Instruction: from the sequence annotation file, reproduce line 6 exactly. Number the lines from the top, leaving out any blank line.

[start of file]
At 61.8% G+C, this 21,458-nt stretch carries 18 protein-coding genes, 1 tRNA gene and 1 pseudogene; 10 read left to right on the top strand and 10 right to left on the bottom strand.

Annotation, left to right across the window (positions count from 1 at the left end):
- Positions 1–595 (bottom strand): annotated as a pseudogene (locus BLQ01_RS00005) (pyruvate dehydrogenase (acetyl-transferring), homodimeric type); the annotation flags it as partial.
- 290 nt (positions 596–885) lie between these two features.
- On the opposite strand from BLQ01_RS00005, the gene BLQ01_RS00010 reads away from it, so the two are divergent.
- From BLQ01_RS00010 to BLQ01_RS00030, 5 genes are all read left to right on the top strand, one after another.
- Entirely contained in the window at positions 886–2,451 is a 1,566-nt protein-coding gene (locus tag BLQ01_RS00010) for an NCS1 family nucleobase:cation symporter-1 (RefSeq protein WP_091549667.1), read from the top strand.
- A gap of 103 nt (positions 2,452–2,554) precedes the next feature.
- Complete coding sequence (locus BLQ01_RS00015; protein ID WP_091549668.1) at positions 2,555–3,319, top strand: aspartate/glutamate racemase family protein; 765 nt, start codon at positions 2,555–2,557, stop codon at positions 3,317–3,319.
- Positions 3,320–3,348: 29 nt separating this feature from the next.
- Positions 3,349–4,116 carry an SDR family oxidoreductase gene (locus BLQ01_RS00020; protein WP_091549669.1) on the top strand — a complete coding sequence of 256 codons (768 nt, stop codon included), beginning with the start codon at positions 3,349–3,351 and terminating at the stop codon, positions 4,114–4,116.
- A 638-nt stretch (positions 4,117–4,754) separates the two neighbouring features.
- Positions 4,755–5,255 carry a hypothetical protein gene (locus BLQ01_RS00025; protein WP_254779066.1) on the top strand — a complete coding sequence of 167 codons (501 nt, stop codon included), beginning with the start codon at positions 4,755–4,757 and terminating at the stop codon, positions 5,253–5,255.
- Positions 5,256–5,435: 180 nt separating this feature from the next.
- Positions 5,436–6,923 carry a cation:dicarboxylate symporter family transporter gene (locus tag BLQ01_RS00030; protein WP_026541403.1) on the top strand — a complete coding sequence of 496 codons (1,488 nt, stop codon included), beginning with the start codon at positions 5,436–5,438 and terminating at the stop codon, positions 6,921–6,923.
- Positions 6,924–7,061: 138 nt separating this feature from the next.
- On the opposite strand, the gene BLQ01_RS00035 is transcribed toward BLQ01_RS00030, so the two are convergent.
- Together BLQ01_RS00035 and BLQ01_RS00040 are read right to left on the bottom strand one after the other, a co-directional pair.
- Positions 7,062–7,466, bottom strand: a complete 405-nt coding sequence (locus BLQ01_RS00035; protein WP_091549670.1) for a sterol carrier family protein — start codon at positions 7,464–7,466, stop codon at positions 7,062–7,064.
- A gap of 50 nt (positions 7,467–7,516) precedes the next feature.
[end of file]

- From BLQ01_RS00010 to BLQ01_RS00030, 5 genes are all read left to right on the top strand, one after another.